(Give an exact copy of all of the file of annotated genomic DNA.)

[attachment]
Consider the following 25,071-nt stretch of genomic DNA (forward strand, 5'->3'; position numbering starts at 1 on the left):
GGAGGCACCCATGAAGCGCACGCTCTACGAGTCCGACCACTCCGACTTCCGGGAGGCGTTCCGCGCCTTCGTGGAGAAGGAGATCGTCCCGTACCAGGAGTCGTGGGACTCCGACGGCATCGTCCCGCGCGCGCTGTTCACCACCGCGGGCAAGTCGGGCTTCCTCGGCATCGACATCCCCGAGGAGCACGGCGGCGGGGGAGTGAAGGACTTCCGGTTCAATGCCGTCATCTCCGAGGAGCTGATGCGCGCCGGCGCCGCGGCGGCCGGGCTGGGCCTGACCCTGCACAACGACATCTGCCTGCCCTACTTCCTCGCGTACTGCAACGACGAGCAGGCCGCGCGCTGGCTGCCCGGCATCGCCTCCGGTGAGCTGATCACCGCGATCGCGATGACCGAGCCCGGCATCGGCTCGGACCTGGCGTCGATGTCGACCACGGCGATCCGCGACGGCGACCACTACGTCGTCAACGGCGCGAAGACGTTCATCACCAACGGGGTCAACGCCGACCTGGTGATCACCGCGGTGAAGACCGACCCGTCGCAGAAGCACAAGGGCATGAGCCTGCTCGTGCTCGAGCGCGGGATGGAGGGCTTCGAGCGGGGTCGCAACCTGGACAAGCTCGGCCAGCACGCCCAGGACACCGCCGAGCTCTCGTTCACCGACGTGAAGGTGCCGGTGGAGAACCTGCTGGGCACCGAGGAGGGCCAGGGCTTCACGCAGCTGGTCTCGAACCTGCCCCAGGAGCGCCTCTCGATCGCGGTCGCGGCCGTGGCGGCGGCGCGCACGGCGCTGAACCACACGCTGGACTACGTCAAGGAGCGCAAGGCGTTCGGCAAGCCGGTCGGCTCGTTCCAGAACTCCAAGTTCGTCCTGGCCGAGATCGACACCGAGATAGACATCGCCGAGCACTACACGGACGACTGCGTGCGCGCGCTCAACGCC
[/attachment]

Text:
Consider the following 25,071-nt stretch of genomic DNA (forward strand, 5'->3'; position numbering starts at 1 on the left):
GGAGGCACCCATGAAGCGCACGCTCTACGAGTCCGACCACTCCGACTTCCGGGAGGCGTTCCGCGCCTTCGTGGAGAAGGAGATCGTCCCGTACCAGGAGTCGTGGGACTCCGACGGCATCGTCCCGCGCGCGCTGTTCACCACCGCGGGCAAGTCGGGCTTCCTCGGCATCGACATCCCCGAGGAGCACGGCGGCGGGGGAGTGAAGGACTTCCGGTTCAATGCCGTCATCTCCGAGGAGCTGATGCGCGCCGGCGCCGCGGCGGCCGGGCTGGGCCTGACCCTGCACAACGACATCTGCCTGCCCTACTTCCTCGCGTACTGCAACGACGAGCAGGCCGCGCGCTGGCTGCCCGGCATCGCCTCCGGTGAGCTGATCACCGCGATCGCGATGACCGAGCCCGGCATCGGCTCGGACCTGGCGTCGATGTCGACCACGGCGATCCGCGACGGCGACCACTACGTCGTCAACGGCGCGAAGACGTTCATCACCAACGGGGTCAACGCCGACCTGGTGATCACCGCGGTGAAGACCGACCCGTCGCAGAAGCACAAGGGCATGAGCCTGCTCGTGCTCGAGCGCGGGATGGAGGGCTTCGAGCGGGGTCGCAACCTGGACAAGCTCGGCCAGCACGCCCAGGACACCGCCGAGCTCTCGTTCACCGACGTGAAGGTGCCGGTGGAGAACCTGCTGGGCACCGAGGAGGGCCAGGGCTTCACGCAGCTGGTCTCGAACCTGCCCCAGGAGCGCCTCTCGATCGCGGTCGCGGCCGTGGCGGCGGCGCGCACGGCGCTGAACCACACGCTGGACTACGTCAAGGAGCGCAAGGCGTTCGGCAAGCCGGTCGGCTCGTTCCAGAACTCCAAGTTCGTCCTGGCCGAGATCGACACCGAGATAGACATCGCCGAGCACTACACGGACGACTGCGTGCGCGCGCTCAACGCC